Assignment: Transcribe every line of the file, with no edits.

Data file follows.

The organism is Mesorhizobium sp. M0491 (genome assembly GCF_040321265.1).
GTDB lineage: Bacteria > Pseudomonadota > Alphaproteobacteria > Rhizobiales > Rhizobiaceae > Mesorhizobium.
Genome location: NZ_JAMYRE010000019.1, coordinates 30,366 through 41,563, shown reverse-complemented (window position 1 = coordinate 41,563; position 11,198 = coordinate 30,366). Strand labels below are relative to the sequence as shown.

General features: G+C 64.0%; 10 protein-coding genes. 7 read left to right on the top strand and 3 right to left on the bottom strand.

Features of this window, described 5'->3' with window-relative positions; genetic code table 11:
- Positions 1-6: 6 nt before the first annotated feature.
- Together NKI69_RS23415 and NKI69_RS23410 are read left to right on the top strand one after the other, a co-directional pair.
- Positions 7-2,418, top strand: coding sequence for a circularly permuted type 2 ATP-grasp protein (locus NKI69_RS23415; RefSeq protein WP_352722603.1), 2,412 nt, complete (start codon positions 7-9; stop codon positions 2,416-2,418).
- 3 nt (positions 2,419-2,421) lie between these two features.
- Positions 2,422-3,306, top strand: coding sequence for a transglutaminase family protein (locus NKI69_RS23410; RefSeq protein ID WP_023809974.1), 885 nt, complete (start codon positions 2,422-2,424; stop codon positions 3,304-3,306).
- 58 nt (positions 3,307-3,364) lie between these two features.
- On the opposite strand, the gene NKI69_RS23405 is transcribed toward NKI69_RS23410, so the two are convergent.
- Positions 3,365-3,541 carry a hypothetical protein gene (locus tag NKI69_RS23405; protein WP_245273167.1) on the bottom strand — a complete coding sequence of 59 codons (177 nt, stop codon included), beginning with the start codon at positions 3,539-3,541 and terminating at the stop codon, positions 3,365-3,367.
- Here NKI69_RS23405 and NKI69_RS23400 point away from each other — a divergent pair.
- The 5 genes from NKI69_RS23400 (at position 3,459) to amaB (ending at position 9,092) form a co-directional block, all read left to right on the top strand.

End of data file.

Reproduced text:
The organism is Mesorhizobium sp. M0491 (genome assembly GCF_040321265.1).
GTDB lineage: Bacteria > Pseudomonadota > Alphaproteobacteria > Rhizobiales > Rhizobiaceae > Mesorhizobium.
Genome location: NZ_JAMYRE010000019.1, coordinates 30,366 through 41,563, shown reverse-complemented (window position 1 = coordinate 41,563; position 11,198 = coordinate 30,366). Strand labels below are relative to the sequence as shown.

General features: G+C 64.0%; 10 protein-coding genes. 7 read left to right on the top strand and 3 right to left on the bottom strand.

Features of this window, described 5'->3' with window-relative positions; genetic code table 11:
- Positions 1-6: 6 nt before the first annotated feature.
- Together NKI69_RS23415 and NKI69_RS23410 are read left to right on the top strand one after the other, a co-directional pair.
- Positions 7-2,418, top strand: coding sequence for a circularly permuted type 2 ATP-grasp protein (locus NKI69_RS23415; RefSeq protein WP_352722603.1), 2,412 nt, complete (start codon positions 7-9; stop codon positions 2,416-2,418).
- 3 nt (positions 2,419-2,421) lie between these two features.
- Positions 2,422-3,306, top strand: coding sequence for a transglutaminase family protein (locus NKI69_RS23410; RefSeq protein ID WP_023809974.1), 885 nt, complete (start codon positions 2,422-2,424; stop codon positions 3,304-3,306).
- 58 nt (positions 3,307-3,364) lie between these two features.
- On the opposite strand, the gene NKI69_RS23405 is transcribed toward NKI69_RS23410, so the two are convergent.
- Positions 3,365-3,541 carry a hypothetical protein gene (locus tag NKI69_RS23405; protein WP_245273167.1) on the bottom strand — a complete coding sequence of 59 codons (177 nt, stop codon included), beginning with the start codon at positions 3,539-3,541 and terminating at the stop codon, positions 3,365-3,367.
- Here NKI69_RS23405 and NKI69_RS23400 point away from each other — a divergent pair.
- The 5 genes from NKI69_RS23400 (at position 3,459) to amaB (ending at position 9,092) form a co-directional block, all read left to right on the top strand.